Supporting tree planting is a simple way of putting something back into the community and to create a lasting environmental asset. You can consider it to celebrate a special event, to reward customers and employees and to meet corporate social responsibility targets
Million Trees Derbyshire wants to work with local businesses to plant more trees all over the county. We offer several simple options for businesses to get involved;-
- Sponsor the planting of single trees for £10 each – we will let you have a certificate to mark your contribution.
- Sponsor the planting of 10 to 50 trees for £75 - £375 - you will receive a certificate and a listing in our Roll of Honour on the website
- Sponsor the planting of 51 – 100 trees for £250 - £500 - you will receive a certificate, a listing in our Roll of Honour on the website, we will erect a sign on the planting site to acknowledge your support and we will issues a press release.
We are happy to discuss larger scale sponsorship projects when, in addition to the above, we will give you (and your employees, suppliers and customers) to a planting event.
The other important way in which businesses can help is to provide land for planting, we are developing a small site at Hazelwood near Duffield, but we need more locations. We do not need to take ownership of the land, we just need you agreement for planting and your commitment to look after the trees after they have become established.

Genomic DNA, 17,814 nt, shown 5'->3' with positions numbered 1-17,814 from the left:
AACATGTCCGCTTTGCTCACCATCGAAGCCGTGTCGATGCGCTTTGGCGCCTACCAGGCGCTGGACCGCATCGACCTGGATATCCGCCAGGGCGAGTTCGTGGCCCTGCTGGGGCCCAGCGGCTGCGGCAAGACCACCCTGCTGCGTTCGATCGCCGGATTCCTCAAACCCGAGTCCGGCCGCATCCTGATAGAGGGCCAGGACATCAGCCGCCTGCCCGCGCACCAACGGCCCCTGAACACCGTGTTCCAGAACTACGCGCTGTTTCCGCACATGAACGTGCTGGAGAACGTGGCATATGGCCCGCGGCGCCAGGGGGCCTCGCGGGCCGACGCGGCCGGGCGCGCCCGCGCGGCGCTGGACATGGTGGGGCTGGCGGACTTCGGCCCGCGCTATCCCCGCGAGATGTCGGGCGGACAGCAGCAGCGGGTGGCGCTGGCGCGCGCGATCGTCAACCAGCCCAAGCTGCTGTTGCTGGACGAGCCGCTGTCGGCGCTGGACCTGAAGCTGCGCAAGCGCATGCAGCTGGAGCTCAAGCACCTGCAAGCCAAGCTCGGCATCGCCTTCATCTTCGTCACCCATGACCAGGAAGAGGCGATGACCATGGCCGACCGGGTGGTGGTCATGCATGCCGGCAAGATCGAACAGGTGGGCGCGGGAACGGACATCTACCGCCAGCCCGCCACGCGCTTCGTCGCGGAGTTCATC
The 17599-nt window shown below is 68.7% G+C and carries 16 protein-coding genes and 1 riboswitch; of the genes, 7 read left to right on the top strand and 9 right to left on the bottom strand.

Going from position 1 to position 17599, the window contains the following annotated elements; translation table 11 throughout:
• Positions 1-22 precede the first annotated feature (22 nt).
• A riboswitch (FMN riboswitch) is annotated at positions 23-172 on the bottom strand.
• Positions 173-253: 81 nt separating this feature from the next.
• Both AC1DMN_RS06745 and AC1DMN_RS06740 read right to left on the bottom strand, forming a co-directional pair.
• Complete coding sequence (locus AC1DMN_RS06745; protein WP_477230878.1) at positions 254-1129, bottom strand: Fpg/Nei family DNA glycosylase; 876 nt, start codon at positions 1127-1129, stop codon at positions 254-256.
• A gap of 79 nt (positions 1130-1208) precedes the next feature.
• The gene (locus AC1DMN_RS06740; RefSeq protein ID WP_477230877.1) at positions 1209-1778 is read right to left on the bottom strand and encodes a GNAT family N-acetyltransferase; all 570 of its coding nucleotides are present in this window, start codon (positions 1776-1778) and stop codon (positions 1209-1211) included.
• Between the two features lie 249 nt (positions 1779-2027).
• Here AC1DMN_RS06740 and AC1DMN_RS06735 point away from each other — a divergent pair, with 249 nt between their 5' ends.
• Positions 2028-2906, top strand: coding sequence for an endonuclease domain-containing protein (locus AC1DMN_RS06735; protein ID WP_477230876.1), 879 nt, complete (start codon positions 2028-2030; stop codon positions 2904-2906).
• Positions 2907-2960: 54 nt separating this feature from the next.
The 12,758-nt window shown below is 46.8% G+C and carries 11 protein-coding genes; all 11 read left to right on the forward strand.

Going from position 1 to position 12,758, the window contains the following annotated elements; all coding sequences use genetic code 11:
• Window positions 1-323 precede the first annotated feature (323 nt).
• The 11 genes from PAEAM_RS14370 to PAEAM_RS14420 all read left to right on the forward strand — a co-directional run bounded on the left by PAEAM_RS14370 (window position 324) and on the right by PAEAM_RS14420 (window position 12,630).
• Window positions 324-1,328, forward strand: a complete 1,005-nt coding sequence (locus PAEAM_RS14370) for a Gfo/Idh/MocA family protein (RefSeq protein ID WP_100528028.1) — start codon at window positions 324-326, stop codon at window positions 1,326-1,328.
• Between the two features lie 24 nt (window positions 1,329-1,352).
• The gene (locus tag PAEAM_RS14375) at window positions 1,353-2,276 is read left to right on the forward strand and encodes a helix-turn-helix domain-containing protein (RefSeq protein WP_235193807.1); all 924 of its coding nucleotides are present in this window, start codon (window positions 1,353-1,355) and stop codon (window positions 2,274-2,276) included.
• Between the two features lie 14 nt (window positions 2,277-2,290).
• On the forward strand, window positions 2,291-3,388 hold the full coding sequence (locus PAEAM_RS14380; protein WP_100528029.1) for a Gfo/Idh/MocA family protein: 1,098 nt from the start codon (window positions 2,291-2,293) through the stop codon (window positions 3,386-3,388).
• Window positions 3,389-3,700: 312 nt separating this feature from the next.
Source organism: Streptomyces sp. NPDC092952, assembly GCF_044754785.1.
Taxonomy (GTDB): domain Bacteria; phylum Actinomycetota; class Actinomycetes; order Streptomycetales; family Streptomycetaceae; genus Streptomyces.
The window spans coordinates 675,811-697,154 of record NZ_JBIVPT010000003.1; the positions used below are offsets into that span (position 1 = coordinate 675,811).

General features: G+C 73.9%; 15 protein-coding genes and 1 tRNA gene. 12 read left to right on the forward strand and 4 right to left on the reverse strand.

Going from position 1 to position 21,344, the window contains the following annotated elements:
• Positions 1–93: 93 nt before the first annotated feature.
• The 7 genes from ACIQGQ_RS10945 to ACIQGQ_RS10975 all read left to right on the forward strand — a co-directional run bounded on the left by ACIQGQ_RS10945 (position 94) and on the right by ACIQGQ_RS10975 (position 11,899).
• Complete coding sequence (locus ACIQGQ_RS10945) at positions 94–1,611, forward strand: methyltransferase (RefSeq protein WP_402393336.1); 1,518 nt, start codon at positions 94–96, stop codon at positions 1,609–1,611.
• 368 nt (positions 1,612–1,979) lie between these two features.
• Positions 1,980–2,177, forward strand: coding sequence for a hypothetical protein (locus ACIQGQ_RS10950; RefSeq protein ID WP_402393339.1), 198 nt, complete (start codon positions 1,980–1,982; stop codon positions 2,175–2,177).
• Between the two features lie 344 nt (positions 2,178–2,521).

We usually plant native broadleaf trees such as Oak, Ash and Birch as smaller (60 – 90cm whips or transplants) and we supply and fix support canes, spiral guards (to prevent damage by mice, voles and rabbits) and we fit a bio-degradable mulch mat to suppress weeds and retain moisture. All this helps to ensure that the trees will settle in quickly and become established, flourishing after only a year or two. Trees are planted around 3 metres apart in informal patterns to fit the site and local landscape. The resulting woodland will need to be thinned at around 20 years. The cost to us of planting these trees, including finding sites, planning, maintenance for the first three years and taking account of land costs is around £10 per tree, with economies of scale for larger numbers.
We will consider planting larger trees, but these do not have such a high survival rate and require more site preparation and maintenance and they are more expensive. The inclusion of larger trees in schemes is, therefore, subject to negotiation on a project by project basis.